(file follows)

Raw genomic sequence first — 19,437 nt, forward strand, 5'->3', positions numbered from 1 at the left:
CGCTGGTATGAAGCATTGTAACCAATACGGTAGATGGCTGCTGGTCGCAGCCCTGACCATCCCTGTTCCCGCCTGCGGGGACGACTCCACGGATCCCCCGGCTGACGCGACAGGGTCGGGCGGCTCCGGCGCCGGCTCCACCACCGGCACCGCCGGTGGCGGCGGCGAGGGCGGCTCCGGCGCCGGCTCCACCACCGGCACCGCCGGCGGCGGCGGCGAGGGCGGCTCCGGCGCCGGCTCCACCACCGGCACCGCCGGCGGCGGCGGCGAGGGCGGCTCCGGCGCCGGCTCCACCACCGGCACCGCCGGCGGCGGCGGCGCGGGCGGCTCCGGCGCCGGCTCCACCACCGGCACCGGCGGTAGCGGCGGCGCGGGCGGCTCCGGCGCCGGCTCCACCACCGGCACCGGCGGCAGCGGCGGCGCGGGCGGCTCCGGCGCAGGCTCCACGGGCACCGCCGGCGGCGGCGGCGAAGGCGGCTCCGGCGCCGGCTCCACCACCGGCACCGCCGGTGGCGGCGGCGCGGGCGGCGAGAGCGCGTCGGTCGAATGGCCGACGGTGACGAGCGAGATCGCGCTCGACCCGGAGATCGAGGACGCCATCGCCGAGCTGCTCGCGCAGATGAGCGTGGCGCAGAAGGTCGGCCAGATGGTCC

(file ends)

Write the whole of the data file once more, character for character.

Raw genomic sequence first — 19,437 nt, forward strand, 5'->3', positions numbered from 1 at the left:
CGCTGGTATGAAGCATTGTAACCAATACGGTAGATGGCTGCTGGTCGCAGCCCTGACCATCCCTGTTCCCGCCTGCGGGGACGACTCCACGGATCCCCCGGCTGACGCGACAGGGTCGGGCGGCTCCGGCGCCGGCTCCACCACCGGCACCGCCGGTGGCGGCGGCGAGGGCGGCTCCGGCGCCGGCTCCACCACCGGCACCGCCGGCGGCGGCGGCGAGGGCGGCTCCGGCGCCGGCTCCACCACCGGCACCGCCGGCGGCGGCGGCGAGGGCGGCTCCGGCGCCGGCTCCACCACCGGCACCGCCGGCGGCGGCGGCGCGGGCGGCTCCGGCGCCGGCTCCACCACCGGCACCGGCGGTAGCGGCGGCGCGGGCGGCTCCGGCGCCGGCTCCACCACCGGCACCGGCGGCAGCGGCGGCGCGGGCGGCTCCGGCGCAGGCTCCACGGGCACCGCCGGCGGCGGCGGCGAAGGCGGCTCCGGCGCCGGCTCCACCACCGGCACCGCCGGTGGCGGCGGCGCGGGCGGCGAGAGCGCGTCGGTCGAATGGCCGACGGTGACGAGCGAGATCGCGCTCGACCCGGAGATCGAGGACGCCATCGCCGAGCTGCTCGCGCAGATGAGCGTGGCGCAGAAGGTCGGCCAGATGGTCC